Instagram’s continued growth shows it’s surpassing Twitter, and everyone has to react

It’s hard to pinpoint it. The growth of social media platforms is something akin to hair growth: you only know it’s happened when it’s time to get it cut.

There have been signs that it’s been a big year for Instagram, which seems now to have overtaken Twitter in the hierarchy of the social media platforms. When it comes to football, that’s becoming clearer and clearer to see.

Lineup announcement etc have seen a bigger uptake in engagement than Twitter, even though they’re quite time sensitive and Instagram is still having trouble with real-time engagement.

The biggest clubs, like Real Madrid and Barcelona have already seen their Instagram followings surpass their Twitter followings, though most other clubs are yet to follow suit in that regard – most still have Twitter as their second platform and Instagram as the third, but the trend is certainly going in other direction and it wouldn’t be surprising if in a few more years the Instagram accounts of clubs like Manchester City and Arsenal surpass the Twitter numbers.

But that’s all because Instagram is growing as a platform whereas Twitter seems to have stalled somewhat.

Instagram recently published its year in review, taking a look at the biggest-hitting posts, people and even pets on the site. Apart from the fact that Lionel Messi and Cristiano Ronaldo are able to hold their own with the likes of Beyonce and Selena Gomez, what’s also clear that the platform is growing hugely.

In 2017 alone, Cristiano Ronaldo gained over 30m new followers, taking his total above 130m, whilst Messi and Neymar Jr both put on over 20m new followers this year, too. Data from Result Sports shows that the likes Real Madrid and Barcelona only manage around 40m followers on Twitter, whilst Ronaldo himself has just over 64m followers on the platform. That means his growth on Instagram this year alone amounts to almost 50% of his Twitter following: clearly Instagram is very much on the rise.

If nothing else, it shows the potential for a balance of power in terms of social media standing. Sometimes these numbers just seem like vanity, or a pat on the back for no real reward, but it should go deeper than that: if, say, football fans are getting their fix more and more Instagram and less and less from Twitter or even Facebook, that doesn’t just impact clubs and players, but it should also affect the way publishers, brands and businesses look to engage with that audience on social media, too.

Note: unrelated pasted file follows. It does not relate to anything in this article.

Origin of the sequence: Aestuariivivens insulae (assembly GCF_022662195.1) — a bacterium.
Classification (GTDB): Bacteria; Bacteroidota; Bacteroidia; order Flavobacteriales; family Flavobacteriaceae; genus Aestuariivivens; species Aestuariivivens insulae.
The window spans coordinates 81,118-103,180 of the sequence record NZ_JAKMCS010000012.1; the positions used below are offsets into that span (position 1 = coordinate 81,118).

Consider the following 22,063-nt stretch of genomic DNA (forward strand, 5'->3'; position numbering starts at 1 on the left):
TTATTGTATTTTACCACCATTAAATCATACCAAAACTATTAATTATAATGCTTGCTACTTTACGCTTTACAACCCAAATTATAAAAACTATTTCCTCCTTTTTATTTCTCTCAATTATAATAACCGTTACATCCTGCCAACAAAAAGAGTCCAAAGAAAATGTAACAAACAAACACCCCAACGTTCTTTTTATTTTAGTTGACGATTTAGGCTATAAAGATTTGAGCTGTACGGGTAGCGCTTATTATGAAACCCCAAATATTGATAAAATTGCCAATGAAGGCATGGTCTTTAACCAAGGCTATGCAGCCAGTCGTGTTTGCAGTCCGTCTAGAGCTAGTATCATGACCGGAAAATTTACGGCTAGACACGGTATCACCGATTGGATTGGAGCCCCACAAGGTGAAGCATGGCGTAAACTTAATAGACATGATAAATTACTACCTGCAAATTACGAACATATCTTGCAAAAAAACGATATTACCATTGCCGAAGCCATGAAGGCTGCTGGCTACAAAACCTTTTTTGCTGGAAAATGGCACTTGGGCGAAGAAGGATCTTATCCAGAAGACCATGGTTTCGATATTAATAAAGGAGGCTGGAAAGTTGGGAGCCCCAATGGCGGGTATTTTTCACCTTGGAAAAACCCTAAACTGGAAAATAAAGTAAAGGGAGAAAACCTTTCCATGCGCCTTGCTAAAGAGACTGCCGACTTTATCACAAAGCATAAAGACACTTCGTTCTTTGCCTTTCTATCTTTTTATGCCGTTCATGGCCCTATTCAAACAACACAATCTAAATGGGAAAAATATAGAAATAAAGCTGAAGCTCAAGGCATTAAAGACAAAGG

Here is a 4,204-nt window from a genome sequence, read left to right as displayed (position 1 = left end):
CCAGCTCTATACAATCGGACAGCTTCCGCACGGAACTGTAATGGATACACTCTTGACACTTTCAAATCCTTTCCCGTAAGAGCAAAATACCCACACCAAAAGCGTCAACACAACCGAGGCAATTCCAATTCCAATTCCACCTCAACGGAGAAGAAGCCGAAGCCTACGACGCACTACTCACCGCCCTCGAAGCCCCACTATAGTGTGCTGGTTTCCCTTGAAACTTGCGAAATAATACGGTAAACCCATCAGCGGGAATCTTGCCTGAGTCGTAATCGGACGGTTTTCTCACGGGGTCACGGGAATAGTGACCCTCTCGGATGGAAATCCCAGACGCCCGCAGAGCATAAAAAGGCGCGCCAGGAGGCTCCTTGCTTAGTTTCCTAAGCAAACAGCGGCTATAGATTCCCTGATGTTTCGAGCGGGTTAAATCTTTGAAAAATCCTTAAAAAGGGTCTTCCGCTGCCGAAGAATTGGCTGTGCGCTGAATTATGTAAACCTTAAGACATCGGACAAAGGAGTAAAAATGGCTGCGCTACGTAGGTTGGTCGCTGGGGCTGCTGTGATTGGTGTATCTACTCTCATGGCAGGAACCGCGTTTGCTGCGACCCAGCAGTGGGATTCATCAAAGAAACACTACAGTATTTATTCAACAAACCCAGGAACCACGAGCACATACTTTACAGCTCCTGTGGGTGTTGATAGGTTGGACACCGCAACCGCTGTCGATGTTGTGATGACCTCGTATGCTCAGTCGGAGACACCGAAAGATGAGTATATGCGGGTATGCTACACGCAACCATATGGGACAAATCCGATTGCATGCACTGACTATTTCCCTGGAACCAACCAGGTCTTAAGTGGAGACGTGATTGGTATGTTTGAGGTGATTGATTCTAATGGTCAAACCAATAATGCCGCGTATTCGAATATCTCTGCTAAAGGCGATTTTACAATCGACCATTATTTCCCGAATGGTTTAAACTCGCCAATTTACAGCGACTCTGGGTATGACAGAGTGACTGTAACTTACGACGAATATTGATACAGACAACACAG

The consumption habits of fans matter a great deal to the industry, of course, and while there is a huge difference between keeping up to date with your favourite footballer and content posted by a brand or even a publisher, it’s clear that the continued rise of Instagram will change things in the long term.

About author

Chris McMullan
Chris McMullan 831 posts

Chris is a sports journalist and editor of Digital Sport - follow him on Twitter @CJMcMullan_

You might also like

Deliveroo Partners With Gift Of Kit To Give Away Hundreds Of Free Football Kits To Support Womens’ Teams Across The Uk

The food-delivery company has pledged to sponsor over 200 womens’ grassroots clubs across the UK  Community clubs have been severely impacted by COVID-19, losing sponsor revenue and other crucial income

Asia know-how for Football Business Inside

The Asian content and strategy agency Ganassa is from now on a new Knowledge Partner of Football Business Inside.  Already the “kick-off event” of the partnership last week showed the

Udinese pays tribute to Friuli’s immigrants around the world with its away kit

Club stars Gerard Deulofeu and Rodrigo de Paul share their emotions on playing in iconic shirt Sunday’s Serie A match between Udinese and Parma at the Dacia Arena was marked